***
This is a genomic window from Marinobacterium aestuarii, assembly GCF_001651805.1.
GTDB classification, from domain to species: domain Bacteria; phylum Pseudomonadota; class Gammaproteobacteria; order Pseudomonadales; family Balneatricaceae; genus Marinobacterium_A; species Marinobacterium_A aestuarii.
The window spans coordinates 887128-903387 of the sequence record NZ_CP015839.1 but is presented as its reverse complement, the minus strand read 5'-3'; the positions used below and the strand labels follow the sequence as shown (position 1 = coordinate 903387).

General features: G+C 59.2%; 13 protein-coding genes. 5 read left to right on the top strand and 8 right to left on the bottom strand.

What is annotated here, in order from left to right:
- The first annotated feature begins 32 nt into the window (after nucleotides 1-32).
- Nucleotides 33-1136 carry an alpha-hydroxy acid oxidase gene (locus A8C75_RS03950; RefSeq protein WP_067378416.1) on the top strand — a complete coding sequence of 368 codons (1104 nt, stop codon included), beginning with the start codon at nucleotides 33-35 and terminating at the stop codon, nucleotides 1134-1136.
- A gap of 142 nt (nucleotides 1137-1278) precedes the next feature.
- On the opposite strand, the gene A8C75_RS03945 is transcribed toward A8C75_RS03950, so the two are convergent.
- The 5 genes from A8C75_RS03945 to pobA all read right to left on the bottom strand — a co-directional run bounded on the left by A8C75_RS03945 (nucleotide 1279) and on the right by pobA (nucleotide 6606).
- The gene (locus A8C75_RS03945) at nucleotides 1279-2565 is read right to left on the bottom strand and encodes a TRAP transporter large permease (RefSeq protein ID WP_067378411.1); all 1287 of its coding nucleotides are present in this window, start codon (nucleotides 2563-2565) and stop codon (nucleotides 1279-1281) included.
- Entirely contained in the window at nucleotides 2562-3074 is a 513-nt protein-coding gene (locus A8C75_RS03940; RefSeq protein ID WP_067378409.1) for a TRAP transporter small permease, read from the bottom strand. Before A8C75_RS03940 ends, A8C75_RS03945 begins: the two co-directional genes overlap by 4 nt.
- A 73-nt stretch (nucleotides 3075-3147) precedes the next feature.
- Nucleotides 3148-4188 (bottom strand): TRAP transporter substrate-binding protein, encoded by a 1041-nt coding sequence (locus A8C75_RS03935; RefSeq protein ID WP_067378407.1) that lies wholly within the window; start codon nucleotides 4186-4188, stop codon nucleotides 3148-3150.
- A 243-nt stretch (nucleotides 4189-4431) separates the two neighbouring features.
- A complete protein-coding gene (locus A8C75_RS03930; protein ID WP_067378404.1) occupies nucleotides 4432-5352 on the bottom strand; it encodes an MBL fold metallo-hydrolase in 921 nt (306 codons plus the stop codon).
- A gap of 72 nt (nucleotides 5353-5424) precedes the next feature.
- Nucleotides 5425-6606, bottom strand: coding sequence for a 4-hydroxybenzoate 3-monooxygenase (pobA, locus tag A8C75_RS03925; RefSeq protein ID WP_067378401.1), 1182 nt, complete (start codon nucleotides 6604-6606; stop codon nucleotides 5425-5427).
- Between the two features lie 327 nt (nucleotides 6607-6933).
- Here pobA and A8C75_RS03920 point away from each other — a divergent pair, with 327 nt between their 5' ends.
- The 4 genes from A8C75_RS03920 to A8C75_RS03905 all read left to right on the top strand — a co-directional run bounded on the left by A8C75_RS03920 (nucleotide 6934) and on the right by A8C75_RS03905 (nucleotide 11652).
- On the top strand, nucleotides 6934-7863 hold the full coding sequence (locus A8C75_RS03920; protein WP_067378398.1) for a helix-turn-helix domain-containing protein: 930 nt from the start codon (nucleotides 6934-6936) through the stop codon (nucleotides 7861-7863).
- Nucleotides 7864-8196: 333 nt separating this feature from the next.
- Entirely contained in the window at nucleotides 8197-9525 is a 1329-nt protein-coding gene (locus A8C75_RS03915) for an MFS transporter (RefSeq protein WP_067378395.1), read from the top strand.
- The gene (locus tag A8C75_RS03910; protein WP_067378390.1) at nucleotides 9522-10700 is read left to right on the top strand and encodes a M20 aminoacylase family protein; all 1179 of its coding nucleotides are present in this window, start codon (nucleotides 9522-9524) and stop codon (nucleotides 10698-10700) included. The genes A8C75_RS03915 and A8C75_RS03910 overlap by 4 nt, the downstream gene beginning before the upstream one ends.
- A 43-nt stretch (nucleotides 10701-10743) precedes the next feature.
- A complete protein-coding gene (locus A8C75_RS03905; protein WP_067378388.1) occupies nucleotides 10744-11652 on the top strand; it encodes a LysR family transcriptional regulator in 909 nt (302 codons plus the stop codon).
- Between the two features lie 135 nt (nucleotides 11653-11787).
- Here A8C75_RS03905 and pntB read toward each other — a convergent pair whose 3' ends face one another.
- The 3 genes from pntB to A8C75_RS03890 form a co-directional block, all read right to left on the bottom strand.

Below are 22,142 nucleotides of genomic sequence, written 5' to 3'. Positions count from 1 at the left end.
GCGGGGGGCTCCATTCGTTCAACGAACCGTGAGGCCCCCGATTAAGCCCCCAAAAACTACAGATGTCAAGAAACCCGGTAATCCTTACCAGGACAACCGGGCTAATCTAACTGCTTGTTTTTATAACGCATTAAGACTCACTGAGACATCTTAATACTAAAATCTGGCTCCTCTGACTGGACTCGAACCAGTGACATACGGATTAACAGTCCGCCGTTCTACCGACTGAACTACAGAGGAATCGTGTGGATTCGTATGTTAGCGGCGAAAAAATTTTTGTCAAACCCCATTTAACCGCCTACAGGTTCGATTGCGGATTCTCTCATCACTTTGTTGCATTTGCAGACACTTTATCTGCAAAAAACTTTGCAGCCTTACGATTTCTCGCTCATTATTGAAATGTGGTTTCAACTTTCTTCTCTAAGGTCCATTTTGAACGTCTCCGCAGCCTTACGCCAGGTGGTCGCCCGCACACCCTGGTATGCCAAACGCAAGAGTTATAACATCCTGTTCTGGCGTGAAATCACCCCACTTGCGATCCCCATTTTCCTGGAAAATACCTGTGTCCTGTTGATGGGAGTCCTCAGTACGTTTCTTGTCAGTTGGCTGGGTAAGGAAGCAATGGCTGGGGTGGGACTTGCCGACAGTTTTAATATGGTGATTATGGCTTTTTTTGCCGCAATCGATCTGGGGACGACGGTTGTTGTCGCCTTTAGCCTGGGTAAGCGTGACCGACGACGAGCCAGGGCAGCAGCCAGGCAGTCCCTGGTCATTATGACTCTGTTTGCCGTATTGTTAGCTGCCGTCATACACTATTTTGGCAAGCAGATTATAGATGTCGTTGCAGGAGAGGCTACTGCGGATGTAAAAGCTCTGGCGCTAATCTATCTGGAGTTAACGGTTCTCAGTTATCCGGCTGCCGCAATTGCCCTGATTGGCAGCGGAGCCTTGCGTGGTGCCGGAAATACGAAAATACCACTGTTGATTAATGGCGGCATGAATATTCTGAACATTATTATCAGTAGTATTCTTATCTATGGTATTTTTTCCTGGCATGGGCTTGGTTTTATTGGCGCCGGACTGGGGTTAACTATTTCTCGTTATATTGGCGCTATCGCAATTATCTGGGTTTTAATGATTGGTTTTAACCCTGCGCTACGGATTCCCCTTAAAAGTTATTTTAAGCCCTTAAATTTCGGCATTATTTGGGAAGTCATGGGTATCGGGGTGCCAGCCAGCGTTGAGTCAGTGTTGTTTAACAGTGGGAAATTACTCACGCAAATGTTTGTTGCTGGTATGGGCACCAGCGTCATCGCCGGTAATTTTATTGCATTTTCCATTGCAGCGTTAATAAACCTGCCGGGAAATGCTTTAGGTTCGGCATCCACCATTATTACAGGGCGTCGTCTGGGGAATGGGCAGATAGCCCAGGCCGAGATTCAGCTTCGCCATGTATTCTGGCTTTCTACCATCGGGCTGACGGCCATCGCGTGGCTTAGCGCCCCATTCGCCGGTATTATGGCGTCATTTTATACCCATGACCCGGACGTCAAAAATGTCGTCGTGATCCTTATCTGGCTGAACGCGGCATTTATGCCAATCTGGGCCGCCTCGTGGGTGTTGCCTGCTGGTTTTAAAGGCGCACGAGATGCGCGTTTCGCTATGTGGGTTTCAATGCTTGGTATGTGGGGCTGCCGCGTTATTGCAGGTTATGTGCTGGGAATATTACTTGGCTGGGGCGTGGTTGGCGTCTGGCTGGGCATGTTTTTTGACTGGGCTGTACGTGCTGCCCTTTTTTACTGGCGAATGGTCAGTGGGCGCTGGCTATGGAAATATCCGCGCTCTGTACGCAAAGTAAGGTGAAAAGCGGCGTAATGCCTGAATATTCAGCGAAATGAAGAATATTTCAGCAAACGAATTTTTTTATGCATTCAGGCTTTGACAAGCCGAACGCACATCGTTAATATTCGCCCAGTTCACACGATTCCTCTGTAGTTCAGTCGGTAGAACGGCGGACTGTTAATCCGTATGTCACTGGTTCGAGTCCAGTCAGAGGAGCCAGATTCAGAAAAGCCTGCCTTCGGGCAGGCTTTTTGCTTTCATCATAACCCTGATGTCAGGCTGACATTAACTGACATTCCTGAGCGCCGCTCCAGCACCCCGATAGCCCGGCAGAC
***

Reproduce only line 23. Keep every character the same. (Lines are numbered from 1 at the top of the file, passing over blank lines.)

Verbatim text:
- Nucleotides 7864-8196: 333 nt separating this feature from the next.